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Research & Innovation

WYSS ACADEMY COMPETENCE CENTERS

Our Research Teams

The elaboration of a shared understanding of the social-environmental system, its dynamics and trajectories are an important basis to negotiate a common vision for the future. Our professors and their teams engage in fundamental and applied research supporting the implementation of projects in our regional hubs. Our teams also strive to deliver key insights to policymakers at all levels, closely working with the Policy Outreach & Synthesis unit of the Wyss Academy.

Our research currently comprises four fields which are relevant to addressing major challenges identified by the Wyss Academy:

RESEARCH TEAM ON

Climate Scenarios for Sustainable Development

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Prof. Dr. Edouard Davin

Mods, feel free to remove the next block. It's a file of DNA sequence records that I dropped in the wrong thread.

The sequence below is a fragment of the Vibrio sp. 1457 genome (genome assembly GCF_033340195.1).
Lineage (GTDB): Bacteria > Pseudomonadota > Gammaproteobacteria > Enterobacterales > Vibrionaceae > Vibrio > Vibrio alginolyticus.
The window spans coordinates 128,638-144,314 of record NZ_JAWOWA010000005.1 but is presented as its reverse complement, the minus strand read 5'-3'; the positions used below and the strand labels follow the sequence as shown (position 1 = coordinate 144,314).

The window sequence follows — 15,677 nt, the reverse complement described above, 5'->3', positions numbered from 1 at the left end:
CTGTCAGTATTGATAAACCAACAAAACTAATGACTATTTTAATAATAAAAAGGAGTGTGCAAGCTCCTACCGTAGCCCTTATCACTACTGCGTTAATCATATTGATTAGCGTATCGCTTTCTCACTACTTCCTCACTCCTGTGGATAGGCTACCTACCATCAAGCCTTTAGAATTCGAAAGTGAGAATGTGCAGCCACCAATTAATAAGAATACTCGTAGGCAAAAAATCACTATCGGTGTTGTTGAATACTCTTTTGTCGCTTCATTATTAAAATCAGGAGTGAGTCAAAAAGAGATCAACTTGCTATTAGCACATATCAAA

Professor of Climate Scenarios for Sustainable Development

 

Prof. Dr. Edouard Davin is a climate scientist studying the interactions between the terrestrial biosphere, land use and climate. He has extensive experience in both global and regional climate modelling and a core area of his work has been to integrate the impact of land use change in past and future climate scenarios. Ultimately, his work aims to demonstrate the key role of land use and land management in the transformation toward sustainable futures. He served as a Lead Author in the Intergovernmental Panel on Climate Change (IPCC) Special Report on Climate Change and Land. His professorship at the Wyss Academy is affiliated with the Climate and Environmental Physics division and the Oeschger Centre for Climate Change Research at the University of Bern.

Research Team 
Climate Scenarios for Sustainable Development

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Chantal Hari

PhD Candidate

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Inne Vanderkelen

Postdoctoral Researcher

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Marie-Estelle Demory

Senior Research Scientist